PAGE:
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North American Biodynamic Apprenticeship Program

The North American Biodynamic Apprenticeship Program (NABDAP) helps aspiring farmers develop the skills and knowledge they need to build successful organic and biodynamic farms. The program combines:

  • 24 months of structured on-farm training and mentoring
  • In independent, on-farm project
  • Classroom study in biodynamics

Apprentices benefit from a comprehensive training curriculum, carefully selected mentor farms, and access to networking, support, and educational resources. Upon completion of their training, apprentices are awarded a certificate in biodynamic farming from the Biodynamic Association. 

Download the North American Biodynamic Apprenticeship Program brochure (PDF).

"As a mentor, it is important to me that apprentices make a deep commitment to their education. NABDAP provides a framework for training on both sides (mentor and apprentice) that helps this commitment become real."

- Nathaniel Thompson, Remembrance Farm


Celebrating the Achievements of Eleven Biodynamic Apprentices

This fall at the 2014 Biodynamic Conference, we celebrated the graduation of eleven NABDAP apprentices. NABDAP now has forty-seven participating mentor farms across North America, forty enrolled apprentices, and twenty-two graduates.

Our 2014 graduates and their mentor farms were:

Each of these young women and men is continuing their biodynamic journey in their own way -- starting their own farms and market gardens, joining collaborative ventures with other new and established farmers, traveling, and teaching children, youth, and other farmers in training. 

NABDAP Graduate Profile: Thomas Arminio

Thomas M. Arminio is a first generation farmer living in rural New York. He completed the North American Biodynamic Apprenticeship Program in 2015 and, starting in 2016, plans to work as a crop extension volunteer in Tanzania. Upon graduation Thea Maria Carlson asked Thomas to share his experiences and insights with us.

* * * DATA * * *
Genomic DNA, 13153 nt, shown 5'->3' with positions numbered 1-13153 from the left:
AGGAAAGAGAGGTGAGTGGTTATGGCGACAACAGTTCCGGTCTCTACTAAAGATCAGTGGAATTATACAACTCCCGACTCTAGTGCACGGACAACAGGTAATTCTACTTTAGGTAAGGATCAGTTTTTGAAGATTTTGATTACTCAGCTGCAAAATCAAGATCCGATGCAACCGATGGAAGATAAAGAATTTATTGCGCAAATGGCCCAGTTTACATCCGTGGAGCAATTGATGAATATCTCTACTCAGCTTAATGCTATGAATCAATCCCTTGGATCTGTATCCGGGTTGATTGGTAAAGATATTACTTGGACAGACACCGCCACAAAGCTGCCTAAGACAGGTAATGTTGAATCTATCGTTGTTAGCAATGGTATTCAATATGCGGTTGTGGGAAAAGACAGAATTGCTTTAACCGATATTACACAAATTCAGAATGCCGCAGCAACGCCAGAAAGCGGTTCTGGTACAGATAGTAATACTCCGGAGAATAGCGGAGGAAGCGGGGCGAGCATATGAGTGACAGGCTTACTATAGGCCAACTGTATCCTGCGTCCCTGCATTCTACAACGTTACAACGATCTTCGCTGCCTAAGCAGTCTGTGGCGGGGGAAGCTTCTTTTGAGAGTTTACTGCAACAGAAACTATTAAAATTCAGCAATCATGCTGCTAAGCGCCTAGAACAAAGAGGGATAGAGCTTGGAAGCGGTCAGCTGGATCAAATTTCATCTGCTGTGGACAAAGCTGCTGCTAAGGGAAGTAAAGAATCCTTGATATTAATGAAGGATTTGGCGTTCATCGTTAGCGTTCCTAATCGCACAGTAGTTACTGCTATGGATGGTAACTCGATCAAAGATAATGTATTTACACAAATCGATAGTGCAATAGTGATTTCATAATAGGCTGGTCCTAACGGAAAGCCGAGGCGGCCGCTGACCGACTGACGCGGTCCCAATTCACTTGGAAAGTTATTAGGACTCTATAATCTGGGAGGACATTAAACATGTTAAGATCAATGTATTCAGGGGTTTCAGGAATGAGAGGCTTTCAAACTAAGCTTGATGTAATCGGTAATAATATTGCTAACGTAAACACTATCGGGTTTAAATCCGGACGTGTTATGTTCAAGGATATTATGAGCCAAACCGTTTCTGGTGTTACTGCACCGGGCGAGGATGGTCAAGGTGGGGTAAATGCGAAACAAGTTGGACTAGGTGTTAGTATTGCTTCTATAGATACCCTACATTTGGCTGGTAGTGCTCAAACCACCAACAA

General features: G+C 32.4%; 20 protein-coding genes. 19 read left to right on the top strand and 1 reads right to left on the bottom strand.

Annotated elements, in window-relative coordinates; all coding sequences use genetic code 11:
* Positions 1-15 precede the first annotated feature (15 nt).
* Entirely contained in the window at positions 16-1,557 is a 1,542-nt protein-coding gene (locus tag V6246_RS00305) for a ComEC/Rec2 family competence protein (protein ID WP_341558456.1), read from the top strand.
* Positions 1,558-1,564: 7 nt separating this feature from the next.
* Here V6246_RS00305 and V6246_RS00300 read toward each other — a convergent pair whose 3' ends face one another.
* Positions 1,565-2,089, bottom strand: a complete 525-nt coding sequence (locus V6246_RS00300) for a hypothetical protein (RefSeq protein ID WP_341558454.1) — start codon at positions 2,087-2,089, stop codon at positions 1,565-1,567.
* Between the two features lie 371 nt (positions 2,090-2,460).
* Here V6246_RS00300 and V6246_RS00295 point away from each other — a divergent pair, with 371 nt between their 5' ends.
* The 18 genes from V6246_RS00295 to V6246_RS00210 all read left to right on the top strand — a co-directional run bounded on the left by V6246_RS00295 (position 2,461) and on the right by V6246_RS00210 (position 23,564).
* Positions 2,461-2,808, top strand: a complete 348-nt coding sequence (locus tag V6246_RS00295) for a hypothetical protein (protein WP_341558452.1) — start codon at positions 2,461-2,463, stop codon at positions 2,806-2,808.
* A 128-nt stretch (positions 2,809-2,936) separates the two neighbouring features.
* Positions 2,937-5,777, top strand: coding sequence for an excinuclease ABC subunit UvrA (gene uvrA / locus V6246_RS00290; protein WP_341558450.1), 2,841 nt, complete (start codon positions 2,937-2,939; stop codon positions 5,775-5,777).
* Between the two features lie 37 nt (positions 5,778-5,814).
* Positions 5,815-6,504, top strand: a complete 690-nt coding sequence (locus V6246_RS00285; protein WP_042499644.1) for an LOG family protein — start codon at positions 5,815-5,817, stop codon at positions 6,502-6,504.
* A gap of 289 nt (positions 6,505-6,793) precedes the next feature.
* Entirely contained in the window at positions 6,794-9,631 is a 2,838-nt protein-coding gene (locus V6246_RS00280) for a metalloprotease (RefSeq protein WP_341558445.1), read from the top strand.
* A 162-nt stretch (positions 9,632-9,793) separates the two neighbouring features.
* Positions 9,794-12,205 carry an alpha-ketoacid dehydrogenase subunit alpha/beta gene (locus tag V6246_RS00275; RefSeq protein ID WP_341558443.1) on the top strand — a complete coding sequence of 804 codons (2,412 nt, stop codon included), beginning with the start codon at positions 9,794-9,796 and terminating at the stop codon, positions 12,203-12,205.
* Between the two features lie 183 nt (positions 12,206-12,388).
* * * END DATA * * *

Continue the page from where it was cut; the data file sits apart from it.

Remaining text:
What inspired you to pursue biodynamic agriculture and participate in NABDAP?
I had four years of experience in organic agriculture before working in biodynamic agriculture and starting the apprenticeship program. During those four years, I observed several friends and coworkers attempt to start their own farm or agricultural enterprise and encounter all of the difficulty that comes with it. The support systems and cultural motivators that once made working in agriculture practical for many people seemed to have eroded. After discovering it and studying it further, I realized that biodynamics fills an important role for young farmers. Biodynamics integrates the farmer into a whole farm system that is intricate enough to include the cosmos, the mind, the soil, and compost into its worldview. I believe that biodynamics is the much-needed supporting modality for those who are new to agriculture. 

Where has your journey taken you since you completed the program?
I am currently completing my third season on Remembrance Farm in Trumansburg, NY, a biodynamic farm specializing in salad greens production. In early 2016, I plan to move to Tanzania to work as a crop extension volunteer through the Peace Corps. I am inspired to work in international agriculture development because I believe that sustainable agriculture has the ability to alleviate poverty while simultaneously restoring and improving the soils of the earth and thereby improving the health and opportunities of its people. Read more about his journey... 

NABDAP Graduate Profile: Megan Durney

The Biodynamic Association’s beginning farmer training program, the North American Biodynamic Apprenticeship Program (NABDAP), began with a handful of apprentices and mentor farms in 2009. Since then the program has blossomed and grown, with mentor farms across the United States and Canada and nearly 40 apprentices currently enrolled. People often inquire as to what graduates of NABDAP go on to do, so Director of Programs Thea Maria Carlson recently asked one the program’s first graduates, Megan Durney, to share her experience.

Thea: What inspired you to pursue biodynamic agriculture and participate in NABDAP?

Megan: I entered into biodynamics because I wanted to participate in an agricultural activity that was conscious, where farmers are awake to the true impact they have on the land and the earth as a whole. Coming to the Pfeiffer Center, a biodynamic training center in New York, was the first step I took on this journey seven years ago. An established training in biodynamics is very important to develop, and I joined NABDAP to support and participate in this effort. Many young people entering into biodynamic farming presently do not have an agricultural schooling but have heard a call to bring a healing impulse to farming.  In order to honor this call and the future, biodynamic practitioners need to provide a conscious training program in the art of biodynamics, A focused program is especially valuable for those who have a limited amount of time to participate in a training, and my hope is that NABDAP will continue to evolve to meet the needs of incoming farmers so that they may meet the needs of the future of agriculture.

Read the full profile, originally published in the Fall 2013 issue of Biodynamics.